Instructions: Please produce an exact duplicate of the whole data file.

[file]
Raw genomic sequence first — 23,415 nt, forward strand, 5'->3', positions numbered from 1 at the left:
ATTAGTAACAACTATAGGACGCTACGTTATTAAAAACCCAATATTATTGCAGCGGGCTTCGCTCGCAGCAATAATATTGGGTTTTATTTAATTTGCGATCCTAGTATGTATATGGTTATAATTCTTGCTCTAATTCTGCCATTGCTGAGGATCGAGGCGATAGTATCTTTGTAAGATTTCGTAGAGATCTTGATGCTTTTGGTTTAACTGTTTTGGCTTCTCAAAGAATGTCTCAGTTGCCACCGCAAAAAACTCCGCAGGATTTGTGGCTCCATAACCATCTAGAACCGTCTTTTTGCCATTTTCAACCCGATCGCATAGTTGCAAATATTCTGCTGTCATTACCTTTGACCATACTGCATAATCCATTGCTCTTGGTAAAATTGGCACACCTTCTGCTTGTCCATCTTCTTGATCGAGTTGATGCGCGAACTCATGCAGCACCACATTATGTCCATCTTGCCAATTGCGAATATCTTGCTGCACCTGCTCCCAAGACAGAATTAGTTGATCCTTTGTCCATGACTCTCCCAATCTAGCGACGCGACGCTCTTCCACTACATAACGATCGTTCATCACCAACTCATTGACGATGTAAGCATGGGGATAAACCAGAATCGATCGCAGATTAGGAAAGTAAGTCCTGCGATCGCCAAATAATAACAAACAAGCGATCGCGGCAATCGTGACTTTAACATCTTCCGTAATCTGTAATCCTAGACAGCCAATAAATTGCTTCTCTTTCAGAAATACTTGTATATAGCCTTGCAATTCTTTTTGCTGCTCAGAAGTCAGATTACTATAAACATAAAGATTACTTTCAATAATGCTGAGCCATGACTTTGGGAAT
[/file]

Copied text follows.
Raw genomic sequence first — 23,415 nt, forward strand, 5'->3', positions numbered from 1 at the left:
ATTAGTAACAACTATAGGACGCTACGTTATTAAAAACCCAATATTATTGCAGCGGGCTTCGCTCGCAGCAATAATATTGGGTTTTATTTAATTTGCGATCCTAGTATGTATATGGTTATAATTCTTGCTCTAATTCTGCCATTGCTGAGGATCGAGGCGATAGTATCTTTGTAAGATTTCGTAGAGATCTTGATGCTTTTGGTTTAACTGTTTTGGCTTCTCAAAGAATGTCTCAGTTGCCACCGCAAAAAACTCCGCAGGATTTGTGGCTCCATAACCATCTAGAACCGTCTTTTTGCCATTTTCAACCCGATCGCATAGTTGCAAATATTCTGCTGTCATTACCTTTGACCATACTGCATAATCCATTGCTCTTGGTAAAATTGGCACACCTTCTGCTTGTCCATCTTCTTGATCGAGTTGATGCGCGAACTCATGCAGCACCACATTATGTCCATCTTGCCAATTGCGAATATCTTGCTGCACCTGCTCCCAAGACAGAATTAGTTGATCCTTTGTCCATGACTCTCCCAATCTAGCGACGCGACGCTCTTCCACTACATAACGATCGTTCATCACCAACTCATTGACGATGTAAGCATGGGGATAAACCAGAATCGATCGCAGATTAGGAAAGTAAGTCCTGCGATCGCCAAATAATAACAAACAAGCGATCGCGGCAATCGTGACTTTAACATCTTCCGTAATCTGTAATCCTAGACAGCCAATAAATTGCTTCTCTTTCAGAAATACTTGTATATAGCCTTGCAATTCTTTTTGCTGCTCAGAAGTCAGATTACTATAAACATAAAGATTACTTTCAATAATGCTGAGCCATGACTTTGGGAAT